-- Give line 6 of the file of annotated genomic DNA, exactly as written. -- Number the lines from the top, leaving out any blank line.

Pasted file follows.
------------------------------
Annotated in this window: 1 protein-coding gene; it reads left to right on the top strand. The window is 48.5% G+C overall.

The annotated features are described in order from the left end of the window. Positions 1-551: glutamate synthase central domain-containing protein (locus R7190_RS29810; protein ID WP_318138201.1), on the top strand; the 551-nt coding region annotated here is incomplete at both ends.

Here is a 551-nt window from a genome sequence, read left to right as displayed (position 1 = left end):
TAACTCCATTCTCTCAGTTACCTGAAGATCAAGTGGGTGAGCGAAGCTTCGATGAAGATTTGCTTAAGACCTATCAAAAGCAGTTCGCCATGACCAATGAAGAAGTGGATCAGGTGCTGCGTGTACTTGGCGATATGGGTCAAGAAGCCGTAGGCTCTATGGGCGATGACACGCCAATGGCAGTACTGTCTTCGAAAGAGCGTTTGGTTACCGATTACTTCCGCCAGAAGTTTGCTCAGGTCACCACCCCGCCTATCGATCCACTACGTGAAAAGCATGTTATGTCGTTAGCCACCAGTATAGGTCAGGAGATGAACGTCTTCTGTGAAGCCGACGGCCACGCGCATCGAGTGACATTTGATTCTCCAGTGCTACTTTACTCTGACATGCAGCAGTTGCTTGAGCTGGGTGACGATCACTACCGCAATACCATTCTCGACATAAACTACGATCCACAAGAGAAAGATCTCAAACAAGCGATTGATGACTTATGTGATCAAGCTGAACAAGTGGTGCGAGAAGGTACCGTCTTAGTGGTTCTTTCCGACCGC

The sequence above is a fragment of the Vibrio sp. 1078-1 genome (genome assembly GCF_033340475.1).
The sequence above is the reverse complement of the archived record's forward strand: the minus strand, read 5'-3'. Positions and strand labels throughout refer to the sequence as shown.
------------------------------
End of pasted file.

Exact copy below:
The sequence above is the reverse complement of the archived record's forward strand: the minus strand, read 5'-3'. Positions and strand labels throughout refer to the sequence as shown.